November 7, 2008
Pakistan is a key Muslim country in one of the world's toughest neighborhoods. The Pakistani Army historically has been at the center of gravity of Pakistan's political institutions and its national ethos. The Pakistani military's impact on national politics continues to affect the ongoing war on terrorism, Pakistan's civil-military relations, and Islamabad's relations with its neighbors. What are the lessons of history and how will recent developments in Pakistan affect the Army's future role in Pakistan?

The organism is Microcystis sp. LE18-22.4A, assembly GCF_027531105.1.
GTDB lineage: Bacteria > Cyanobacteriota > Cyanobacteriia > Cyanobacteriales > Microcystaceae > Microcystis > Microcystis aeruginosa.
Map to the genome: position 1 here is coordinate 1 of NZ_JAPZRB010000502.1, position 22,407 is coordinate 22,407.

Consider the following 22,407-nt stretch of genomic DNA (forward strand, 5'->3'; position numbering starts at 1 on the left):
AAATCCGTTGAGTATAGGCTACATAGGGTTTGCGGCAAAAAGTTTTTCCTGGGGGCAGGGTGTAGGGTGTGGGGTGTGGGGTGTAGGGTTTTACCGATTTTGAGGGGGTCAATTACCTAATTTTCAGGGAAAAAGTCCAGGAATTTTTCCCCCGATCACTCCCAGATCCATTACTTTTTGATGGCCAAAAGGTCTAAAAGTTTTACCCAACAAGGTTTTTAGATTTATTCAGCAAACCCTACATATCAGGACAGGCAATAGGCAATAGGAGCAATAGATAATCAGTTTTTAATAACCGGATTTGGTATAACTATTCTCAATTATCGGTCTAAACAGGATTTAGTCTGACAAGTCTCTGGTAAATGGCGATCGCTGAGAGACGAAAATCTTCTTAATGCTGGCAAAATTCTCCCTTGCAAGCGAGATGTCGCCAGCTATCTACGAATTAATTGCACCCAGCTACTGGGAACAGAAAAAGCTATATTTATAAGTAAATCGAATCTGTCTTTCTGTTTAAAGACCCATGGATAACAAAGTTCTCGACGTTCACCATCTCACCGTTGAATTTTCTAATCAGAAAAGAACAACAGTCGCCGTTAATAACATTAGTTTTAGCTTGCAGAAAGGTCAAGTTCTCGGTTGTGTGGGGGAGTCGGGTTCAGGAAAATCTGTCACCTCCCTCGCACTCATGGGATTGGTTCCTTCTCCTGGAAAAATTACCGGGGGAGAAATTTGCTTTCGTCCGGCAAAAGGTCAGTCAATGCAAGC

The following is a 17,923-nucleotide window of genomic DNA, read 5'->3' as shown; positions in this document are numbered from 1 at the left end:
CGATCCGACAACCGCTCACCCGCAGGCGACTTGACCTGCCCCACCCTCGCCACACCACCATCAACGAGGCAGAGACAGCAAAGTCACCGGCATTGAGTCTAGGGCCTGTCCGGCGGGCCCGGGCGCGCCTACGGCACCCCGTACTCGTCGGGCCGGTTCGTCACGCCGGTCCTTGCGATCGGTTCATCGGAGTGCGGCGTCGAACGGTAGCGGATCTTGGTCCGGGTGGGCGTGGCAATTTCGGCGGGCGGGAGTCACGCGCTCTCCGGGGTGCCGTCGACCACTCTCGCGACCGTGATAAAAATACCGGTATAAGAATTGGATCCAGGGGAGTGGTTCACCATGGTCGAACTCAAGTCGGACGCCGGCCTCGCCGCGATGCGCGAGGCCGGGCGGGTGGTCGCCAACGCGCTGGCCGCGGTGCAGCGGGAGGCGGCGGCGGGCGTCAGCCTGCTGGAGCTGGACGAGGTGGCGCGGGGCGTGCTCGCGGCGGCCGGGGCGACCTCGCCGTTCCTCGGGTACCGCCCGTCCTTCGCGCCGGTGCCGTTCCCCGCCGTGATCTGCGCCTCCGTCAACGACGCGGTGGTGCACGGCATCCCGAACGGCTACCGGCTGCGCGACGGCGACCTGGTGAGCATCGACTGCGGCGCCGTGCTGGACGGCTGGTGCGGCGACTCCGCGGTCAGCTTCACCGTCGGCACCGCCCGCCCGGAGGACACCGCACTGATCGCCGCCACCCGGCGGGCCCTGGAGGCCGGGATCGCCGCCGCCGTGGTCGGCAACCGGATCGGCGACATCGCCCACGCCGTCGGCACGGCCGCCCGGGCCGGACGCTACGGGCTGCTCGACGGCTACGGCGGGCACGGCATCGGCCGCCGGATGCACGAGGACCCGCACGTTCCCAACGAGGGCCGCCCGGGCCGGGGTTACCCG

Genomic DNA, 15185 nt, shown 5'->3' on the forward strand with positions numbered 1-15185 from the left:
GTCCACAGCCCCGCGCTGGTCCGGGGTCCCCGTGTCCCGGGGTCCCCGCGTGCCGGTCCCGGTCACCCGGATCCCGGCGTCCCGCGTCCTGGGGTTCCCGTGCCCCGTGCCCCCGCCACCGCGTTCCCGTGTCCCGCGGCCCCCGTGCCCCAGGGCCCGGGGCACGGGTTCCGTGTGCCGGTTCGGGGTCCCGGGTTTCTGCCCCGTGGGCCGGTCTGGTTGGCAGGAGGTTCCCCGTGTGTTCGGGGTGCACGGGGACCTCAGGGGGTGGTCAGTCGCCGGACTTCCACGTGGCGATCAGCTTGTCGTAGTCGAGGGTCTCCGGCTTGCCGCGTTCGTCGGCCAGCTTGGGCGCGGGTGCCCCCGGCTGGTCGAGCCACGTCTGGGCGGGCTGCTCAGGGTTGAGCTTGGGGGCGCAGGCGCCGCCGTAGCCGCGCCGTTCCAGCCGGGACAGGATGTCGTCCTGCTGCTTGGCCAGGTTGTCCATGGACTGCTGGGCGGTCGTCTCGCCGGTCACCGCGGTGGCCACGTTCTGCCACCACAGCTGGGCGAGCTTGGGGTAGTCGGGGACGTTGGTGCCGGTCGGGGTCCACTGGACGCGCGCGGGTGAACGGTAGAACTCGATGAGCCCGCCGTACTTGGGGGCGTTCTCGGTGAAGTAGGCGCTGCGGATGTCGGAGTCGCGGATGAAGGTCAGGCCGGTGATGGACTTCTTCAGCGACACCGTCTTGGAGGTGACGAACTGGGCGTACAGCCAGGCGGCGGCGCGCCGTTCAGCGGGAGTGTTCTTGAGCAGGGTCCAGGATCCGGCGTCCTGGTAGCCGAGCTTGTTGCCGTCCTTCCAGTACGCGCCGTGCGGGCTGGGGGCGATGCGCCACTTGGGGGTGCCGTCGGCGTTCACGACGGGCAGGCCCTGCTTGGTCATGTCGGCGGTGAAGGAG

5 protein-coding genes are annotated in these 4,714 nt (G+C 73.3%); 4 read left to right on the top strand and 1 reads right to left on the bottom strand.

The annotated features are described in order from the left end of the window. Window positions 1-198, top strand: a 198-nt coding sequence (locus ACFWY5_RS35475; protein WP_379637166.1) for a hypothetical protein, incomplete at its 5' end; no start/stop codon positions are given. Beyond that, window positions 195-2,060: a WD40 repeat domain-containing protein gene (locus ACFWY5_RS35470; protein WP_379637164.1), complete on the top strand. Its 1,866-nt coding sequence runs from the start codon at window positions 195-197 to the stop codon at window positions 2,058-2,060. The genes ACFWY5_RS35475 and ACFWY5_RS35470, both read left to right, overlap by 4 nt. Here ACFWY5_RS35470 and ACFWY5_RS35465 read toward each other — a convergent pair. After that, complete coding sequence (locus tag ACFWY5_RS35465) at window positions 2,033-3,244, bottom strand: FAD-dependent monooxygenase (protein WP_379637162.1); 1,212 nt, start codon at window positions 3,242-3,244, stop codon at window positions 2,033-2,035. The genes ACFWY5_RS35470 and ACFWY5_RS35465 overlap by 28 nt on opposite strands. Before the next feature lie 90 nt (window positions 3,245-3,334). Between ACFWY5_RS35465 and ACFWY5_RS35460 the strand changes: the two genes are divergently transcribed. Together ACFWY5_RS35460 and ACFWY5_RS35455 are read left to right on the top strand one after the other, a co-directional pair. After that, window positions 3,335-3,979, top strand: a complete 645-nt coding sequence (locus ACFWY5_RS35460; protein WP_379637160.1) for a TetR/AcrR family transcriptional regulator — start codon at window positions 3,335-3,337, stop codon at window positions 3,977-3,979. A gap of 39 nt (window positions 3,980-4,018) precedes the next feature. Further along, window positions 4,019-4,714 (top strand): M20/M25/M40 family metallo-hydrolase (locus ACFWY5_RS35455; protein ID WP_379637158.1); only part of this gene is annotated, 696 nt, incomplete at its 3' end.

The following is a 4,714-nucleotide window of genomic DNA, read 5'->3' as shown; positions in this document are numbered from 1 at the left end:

Shuja Nawaz is the author of Crossed Swords: Pakistan, Its Army, and the Wars Within, published by Oxford University Press (2008). He is a graduate of Gordon College, Rawalpindi, where he obtained a BA in Economics and English Literature and the Graduate School of Journalism of Columbia University in New York, where he was a Cabot Fellow and won the Henry Taylor International Correspondent Award. He was a television newscaster and producer with Pakistan Television from 1967 to 1972 and covered the 1971 war with India on the Western front. He has served as an advisor to the Ministry of Planning and Development, Government of Pakistan. He has worked as a journalist for The New York Times, as an editor at the World Health Organization, as a Director at the International Atomic Energy Agency, and as a Division Chief at the International Monetary Fund. He has written and spoken widely on military and politico-economic issues.